“He is dead,” I said, for I had laid my hand against his heart, and it was still, and his flesh was clammy cold, and when we found him he was lying face down in the mud.
“He escaped as we did, and wandered till he fell in here and was too weak to rise. Let us go on;” and we joined hands, for the comfort of the living touch, and went on our way more heavily than before.
We kept anxious look-out for lights or any sign of humanity. And lights indeed we saw at times that night, and cowered shivering in ditches and mudholes as they flitted to and fro about the marshes. For these, we knew, were no earthly lights, but ghost flares tempting us to destruction—stealthy pale flames of greenish-blue which hovered like ghostly butterflies, and danced on the darkness, and fluttered from place to place as though blown by unfelt winds. And one time, after we had left the dead man behind, one such came dancing straight towards us, and we turned and ran for our lives till we fell into a hole. For Le Marchant vowed it was the dead man’s spirit, and that the others were the spirits of those who had died in similar fashion. But for myself I was not sure, for I had seen similar lights on our masts at sea in the West Indies, though indeed there was nothing to prove that they also were not the spirits of drowned mariners.
HOW WE FOUND A FRIEND IN NEED
But—“pas de rue sans but!” as we say in Sercq—there is no road but has an ending. And, just as the dawn was softening the east, and when we were nigh our last effort, we stumbled by sheerest accident on shelter, warmth, and food,—and so upon life, for I do not think either of us could have carried on much longer, and to have sunk down there in the marsh, with no hope of food, must soon have brought us to an end.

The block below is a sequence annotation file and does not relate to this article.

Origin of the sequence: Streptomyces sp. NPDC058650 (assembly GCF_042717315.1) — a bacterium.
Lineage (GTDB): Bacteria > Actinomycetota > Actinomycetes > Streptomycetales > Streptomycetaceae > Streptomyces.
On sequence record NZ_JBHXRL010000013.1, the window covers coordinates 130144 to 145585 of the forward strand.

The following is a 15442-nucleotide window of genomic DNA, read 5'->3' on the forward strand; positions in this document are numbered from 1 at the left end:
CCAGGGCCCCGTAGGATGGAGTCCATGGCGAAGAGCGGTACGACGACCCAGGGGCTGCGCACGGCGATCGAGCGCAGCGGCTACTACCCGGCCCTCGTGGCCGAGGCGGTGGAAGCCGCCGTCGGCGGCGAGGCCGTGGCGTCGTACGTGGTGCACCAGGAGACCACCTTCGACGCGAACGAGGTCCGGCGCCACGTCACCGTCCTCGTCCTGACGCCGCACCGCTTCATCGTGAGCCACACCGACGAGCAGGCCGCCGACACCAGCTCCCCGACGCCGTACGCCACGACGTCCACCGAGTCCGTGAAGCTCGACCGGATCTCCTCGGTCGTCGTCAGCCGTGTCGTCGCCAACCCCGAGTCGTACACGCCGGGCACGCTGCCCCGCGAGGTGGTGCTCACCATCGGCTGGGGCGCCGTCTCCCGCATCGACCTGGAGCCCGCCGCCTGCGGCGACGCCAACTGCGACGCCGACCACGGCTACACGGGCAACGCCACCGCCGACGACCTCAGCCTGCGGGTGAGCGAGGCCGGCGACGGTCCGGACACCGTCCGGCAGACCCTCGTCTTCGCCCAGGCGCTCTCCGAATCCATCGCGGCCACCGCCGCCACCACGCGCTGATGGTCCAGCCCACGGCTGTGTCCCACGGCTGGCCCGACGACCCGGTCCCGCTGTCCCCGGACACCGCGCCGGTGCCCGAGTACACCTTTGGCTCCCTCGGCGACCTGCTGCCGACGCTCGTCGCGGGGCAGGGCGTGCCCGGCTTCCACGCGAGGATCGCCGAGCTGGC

It was Le Marchant who smelt it first.
“Carre,” he said suddenly, “there is smoke,” and he stood and sniffed like a starving dog. Then I smelt it also, a sweet pleasant smell of burning, and we sniffed together.
Since it came to us on the wind we followed up the wind in search of it, and nosed about hither and thither, losing it, finding it, but getting hotter and hotter on the scent till we came at last to a little mound, and out of the mound the smoke came.
A voice also as we drew close, muffled and monotonous, but human beyond doubt. We crept round the mound till we came on a doorway all covered with furze and grasses till it looked no more than a part of the mound. We pulled open the door, and the voice inside said, “Blight him! Blight him! Blight him!” and we crept in on our hands and knees.
There was a small fire of brown sods burning on the ground, and the place was full of a sweet pungent smoke. A little old man sat crouched with his chin on his knees staring into the fire, and said, “Blight him! Blight him! Blight him!” without ceasing. There was no more than room for the three of us, and we elbowed one another as we crouched by the fire.